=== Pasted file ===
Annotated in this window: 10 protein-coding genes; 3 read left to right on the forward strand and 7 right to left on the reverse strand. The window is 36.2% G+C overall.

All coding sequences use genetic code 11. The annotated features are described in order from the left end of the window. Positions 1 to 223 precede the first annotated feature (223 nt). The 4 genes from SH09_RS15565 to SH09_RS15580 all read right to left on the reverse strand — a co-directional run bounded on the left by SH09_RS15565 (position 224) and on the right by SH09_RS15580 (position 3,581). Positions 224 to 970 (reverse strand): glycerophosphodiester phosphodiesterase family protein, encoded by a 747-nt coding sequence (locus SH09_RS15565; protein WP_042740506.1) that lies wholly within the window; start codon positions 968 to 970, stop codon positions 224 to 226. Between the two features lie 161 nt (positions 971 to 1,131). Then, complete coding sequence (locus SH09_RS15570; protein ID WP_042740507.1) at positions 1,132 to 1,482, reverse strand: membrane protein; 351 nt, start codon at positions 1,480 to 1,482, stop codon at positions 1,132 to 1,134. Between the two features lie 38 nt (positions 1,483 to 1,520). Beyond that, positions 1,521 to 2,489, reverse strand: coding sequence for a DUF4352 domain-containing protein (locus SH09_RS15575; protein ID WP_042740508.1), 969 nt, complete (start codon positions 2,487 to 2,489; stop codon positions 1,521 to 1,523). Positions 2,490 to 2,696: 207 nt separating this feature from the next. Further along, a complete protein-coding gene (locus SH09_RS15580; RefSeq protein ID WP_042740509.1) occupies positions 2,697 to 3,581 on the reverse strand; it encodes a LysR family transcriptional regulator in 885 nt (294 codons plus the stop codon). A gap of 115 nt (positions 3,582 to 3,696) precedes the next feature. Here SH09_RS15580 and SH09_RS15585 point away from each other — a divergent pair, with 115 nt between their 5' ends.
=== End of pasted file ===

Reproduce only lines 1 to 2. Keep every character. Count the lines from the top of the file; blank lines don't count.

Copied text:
Annotated in this window: 10 protein-coding genes; 3 read left to right on the forward strand and 7 right to left on the reverse strand. The window is 36.2% G+C overall.

All coding sequences use genetic code 11. The annotated features are described in order from the left end of the window. Positions 1 to 223 precede the first annotated feature (223 nt). The 4 genes from SH09_RS15565 to SH09_RS15580 all read right to left on the reverse strand — a co-directional run bounded on the left by SH09_RS15565 (position 224) and on the right by SH09_RS15580 (position 3,581). Positions 224 to 970 (reverse strand): glycerophosphodiester phosphodiesterase family protein, encoded by a 747-nt coding sequence (locus SH09_RS15565; protein WP_042740506.1) that lies wholly within the window; start codon positions 968 to 970, stop codon positions 224 to 226. Between the two features lie 161 nt (positions 971 to 1,131). Then, complete coding sequence (locus SH09_RS15570; protein ID WP_042740507.1) at positions 1,132 to 1,482, reverse strand: membrane protein; 351 nt, start codon at positions 1,480 to 1,482, stop codon at positions 1,132 to 1,134. Between the two features lie 38 nt (positions 1,483 to 1,520). Beyond that, positions 1,521 to 2,489, reverse strand: coding sequence for a DUF4352 domain-containing protein (locus SH09_RS15575; protein ID WP_042740508.1), 969 nt, complete (start codon positions 2,487 to 2,489; stop codon positions 1,521 to 1,523). Positions 2,490 to 2,696: 207 nt separating this feature from the next. Further along, a complete protein-coding gene (locus SH09_RS15580; RefSeq protein ID WP_042740509.1) occupies positions 2,697 to 3,581 on the reverse strand; it encodes a LysR family transcriptional regulator in 885 nt (294 codons plus the stop codon). A gap of 115 nt (positions 3,582 to 3,696) precedes the next feature. Here SH09_RS15580 and SH09_RS15585 point away from each other — a divergent pair, with 115 nt between their 5' ends.